But there is also self deprecating humour however that is really so ego focused that it covers an interesting degree of narcissism. It seems to me that Woody Allen as an example specialized in, "My faults make me loveable" combined with "Nasty thing happens to a woman," as the basis of his sense of humour and I have learned to watch out for that. Another example of that particular sense of humour is George MacDonald Fraser. Someone who wants you to laugh about something shitty they did to someone else wants you to condone them doing shitty things to other people.


There are two sorts of self deprecating humour, the one where the narrator does something antisocial and we laugh and abet them in their behaviour, and the other where the narrator pretends to be the victim of undeserved misfortune.

You know those facebook quizzes where you get to pick from 12 things and then share your results, as in "What type of dog are you?" and everyone gets to be a loyal labrador, a loving golden retriever or an intelligent border collie? The type of self deprecating humourist I mean is the one who instead of taking the quiz writes themself up as a pariah dog: "Filthy, cowardly and verminous, Jane is a thief who only attacks those weaker than herself..." The humour in the joke is that of course the quiz would never give a result like that. However the joke is also poking fun at the quiz and the people who take it, while ostensibly being the butt of the joke themself. It's a subtle warning about the nature of those quizzes and a suggestion that they are a bait and switch game.
posted by Jane the Brown at 6:49 AM on April 29 [5 favorites]


I think in the US at least one might also mention a Jewish/not Jewish distinction on reception of gallows humor, relating to Ashwagandha’s point above. Not to lump everyone else together, but I have rarely met a Jew who didn’t enjoy humor about how awful everything is (and have even less frequently been one.)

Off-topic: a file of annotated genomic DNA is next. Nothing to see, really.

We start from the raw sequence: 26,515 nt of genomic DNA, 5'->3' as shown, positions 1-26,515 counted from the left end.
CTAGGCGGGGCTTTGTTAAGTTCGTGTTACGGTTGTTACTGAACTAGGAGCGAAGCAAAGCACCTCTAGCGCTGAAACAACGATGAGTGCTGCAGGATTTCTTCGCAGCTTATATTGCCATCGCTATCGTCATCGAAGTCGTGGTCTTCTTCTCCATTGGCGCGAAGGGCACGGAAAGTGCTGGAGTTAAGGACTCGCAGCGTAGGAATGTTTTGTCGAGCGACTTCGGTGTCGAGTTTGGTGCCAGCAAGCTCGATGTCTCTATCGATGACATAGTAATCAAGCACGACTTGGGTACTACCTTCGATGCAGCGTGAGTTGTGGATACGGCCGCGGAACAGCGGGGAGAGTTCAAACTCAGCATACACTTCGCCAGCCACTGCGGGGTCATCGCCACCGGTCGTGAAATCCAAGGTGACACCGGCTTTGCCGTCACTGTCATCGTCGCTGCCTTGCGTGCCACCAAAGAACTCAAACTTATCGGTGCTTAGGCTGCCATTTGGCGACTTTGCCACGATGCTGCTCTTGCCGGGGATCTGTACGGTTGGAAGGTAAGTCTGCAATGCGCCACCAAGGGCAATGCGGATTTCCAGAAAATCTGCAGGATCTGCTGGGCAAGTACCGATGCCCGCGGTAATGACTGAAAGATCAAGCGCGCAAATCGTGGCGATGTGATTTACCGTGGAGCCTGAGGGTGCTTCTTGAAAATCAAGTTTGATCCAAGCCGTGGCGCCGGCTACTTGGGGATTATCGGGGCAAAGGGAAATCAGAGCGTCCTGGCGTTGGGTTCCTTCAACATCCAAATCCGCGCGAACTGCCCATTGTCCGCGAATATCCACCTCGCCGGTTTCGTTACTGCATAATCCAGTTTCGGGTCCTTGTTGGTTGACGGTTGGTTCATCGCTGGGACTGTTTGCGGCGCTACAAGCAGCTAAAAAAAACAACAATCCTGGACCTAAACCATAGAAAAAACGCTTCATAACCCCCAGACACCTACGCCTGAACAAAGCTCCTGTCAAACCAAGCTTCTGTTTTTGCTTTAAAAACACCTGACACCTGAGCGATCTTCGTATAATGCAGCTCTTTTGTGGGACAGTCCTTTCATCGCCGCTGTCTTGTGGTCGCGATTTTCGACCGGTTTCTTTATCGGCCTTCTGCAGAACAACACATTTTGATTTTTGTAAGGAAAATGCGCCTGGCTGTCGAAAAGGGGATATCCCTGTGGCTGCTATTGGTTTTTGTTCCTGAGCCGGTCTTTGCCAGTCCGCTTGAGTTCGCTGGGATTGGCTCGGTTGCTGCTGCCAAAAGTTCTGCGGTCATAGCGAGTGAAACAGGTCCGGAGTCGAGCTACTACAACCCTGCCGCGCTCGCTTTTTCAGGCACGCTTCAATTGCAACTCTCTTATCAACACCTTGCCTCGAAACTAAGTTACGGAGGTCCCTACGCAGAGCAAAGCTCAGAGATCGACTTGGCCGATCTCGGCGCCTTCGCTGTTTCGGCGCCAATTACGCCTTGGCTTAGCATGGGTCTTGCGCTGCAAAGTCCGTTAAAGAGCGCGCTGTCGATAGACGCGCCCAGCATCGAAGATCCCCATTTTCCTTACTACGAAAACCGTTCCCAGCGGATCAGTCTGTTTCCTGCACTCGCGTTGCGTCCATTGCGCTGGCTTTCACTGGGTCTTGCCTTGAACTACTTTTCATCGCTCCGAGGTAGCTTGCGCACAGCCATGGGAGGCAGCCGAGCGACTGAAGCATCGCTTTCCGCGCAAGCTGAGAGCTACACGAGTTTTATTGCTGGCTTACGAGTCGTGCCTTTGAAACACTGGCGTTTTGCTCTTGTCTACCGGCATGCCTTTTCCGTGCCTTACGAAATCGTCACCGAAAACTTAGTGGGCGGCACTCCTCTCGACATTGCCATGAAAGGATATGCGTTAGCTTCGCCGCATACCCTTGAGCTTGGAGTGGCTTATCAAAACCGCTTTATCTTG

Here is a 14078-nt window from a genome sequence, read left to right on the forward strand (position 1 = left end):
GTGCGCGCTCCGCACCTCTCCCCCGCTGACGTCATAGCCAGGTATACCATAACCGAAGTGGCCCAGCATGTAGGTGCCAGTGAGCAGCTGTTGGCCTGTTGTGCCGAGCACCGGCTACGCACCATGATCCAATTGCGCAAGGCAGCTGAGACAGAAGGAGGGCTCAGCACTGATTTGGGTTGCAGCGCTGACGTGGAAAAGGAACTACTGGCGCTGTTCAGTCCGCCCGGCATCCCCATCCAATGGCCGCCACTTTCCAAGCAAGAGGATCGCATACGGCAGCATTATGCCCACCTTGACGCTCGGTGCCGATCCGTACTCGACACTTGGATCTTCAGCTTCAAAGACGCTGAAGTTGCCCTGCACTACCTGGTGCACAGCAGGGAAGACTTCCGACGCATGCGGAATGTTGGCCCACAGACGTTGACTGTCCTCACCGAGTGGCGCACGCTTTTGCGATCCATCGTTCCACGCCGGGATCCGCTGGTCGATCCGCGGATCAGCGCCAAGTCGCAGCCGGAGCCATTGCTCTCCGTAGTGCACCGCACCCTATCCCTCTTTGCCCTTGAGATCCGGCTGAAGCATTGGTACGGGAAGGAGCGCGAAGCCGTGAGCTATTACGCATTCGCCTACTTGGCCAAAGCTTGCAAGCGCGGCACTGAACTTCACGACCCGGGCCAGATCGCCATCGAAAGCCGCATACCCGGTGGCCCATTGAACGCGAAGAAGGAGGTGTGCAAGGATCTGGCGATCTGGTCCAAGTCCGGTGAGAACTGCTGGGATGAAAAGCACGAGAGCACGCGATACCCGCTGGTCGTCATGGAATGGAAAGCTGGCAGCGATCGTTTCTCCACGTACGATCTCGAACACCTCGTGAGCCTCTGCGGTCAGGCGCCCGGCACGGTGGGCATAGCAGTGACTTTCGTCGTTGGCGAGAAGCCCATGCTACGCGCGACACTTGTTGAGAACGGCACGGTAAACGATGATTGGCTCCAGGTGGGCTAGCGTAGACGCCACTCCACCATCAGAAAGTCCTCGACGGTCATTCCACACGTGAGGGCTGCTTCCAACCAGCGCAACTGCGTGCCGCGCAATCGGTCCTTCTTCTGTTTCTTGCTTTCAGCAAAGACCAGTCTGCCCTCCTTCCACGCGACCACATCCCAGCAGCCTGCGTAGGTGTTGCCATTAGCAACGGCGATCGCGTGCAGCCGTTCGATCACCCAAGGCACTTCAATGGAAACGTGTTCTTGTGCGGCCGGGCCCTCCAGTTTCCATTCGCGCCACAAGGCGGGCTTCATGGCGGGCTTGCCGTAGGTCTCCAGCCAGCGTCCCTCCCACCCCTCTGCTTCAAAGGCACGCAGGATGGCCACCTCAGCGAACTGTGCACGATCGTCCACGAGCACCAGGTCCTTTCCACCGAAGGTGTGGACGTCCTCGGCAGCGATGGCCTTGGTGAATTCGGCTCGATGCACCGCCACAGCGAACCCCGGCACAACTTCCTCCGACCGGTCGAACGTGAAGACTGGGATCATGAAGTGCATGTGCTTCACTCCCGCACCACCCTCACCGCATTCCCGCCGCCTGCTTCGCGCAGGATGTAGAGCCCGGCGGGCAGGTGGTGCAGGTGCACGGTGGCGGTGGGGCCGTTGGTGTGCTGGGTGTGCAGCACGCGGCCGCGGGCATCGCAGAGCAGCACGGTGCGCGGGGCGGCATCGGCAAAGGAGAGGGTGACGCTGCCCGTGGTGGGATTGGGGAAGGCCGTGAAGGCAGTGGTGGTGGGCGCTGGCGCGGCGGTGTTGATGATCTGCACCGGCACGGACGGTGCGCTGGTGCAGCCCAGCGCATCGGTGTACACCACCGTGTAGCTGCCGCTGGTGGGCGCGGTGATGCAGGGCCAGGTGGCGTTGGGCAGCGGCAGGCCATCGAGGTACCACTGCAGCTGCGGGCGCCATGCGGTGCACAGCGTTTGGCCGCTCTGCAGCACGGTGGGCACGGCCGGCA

posted by less of course at 7:23 AM on April 29 [9 favorites]


In my observation, it’s not that ALL North Americans dislike gallows humour. I observe it most noticeably with white people from non-diverse, less-urban places where everyone values seeming “nice”. I think homogeneity gives a falsely rosy view of the world and it’s too uncomfortable to challenge that privilege by acknowledging that parts of life are difficult or unfair.
posted by nouvelle-personne at 10:16 AM on April 29 [3 favorites]


This is an interesting question. My parents always called their dark brand of humor "Chicago humor." They are 1st and 2nd generation Americans, descended from Slavic and Baltic immigrants.
posted by medeine at 12:50 PM on April 29 [2 favorites]


Thanks for the insights so far! I live in the Prairies, and I'd say it's a fair generalization that folks here don't do dark the way that much of big-city Eastern Canada does. Some of that maybe has something to do with what nouvelle-personne mentioned, but I do notice that regardless of ethnicity, people who are from somewhere else in Canada have a very different sense sense of humor than born-and-bred Western Canadians.

Does anyone have good examples from non-North American or non-European cultures? Anecdotally, the no-gallows-humor (and no-deadpan) thing is something I associate with people from some parts of the Caribbean, but I don't know how much of that is country-specific.
posted by blerghamot at 1:44 PM on April 29


As an American who’s lived elsewhere, I feel I can confirm this is how people in many other countries think of Americans: people who are remarkably impervious to sarcasm and dark humor.

As an American who has traveled a lot, let me say it's not because we don't get it. We get it, we just dislike it. (cf. oblivious american sitcom stereotype). I liked sarcasm and "clever" negativity when I was young. Now I've got no time for that, and prefer to be around people who (generally) prefer to not dwell on things that suck. (Exception: politics threads on metafilter)
posted by ctmf at 9:24 PM on April 29 [3 favorites]


I'm not sure I'd agree that urban places with diversity are much more open with dark humour. It certainly isn't true from my experience. I deal with clients in Vancouver and I really need to be very careful how I talk because they definitely don't do dark. And what passes for dark in Toronto is frankly kind of cute. Maybe sarcastic but that's not darkness. Coming from a culture where you expect the worse and, at best, just hope to survive I think is a more likely source of darkness.
posted by Ashwagandha at 6:17 PM on April 30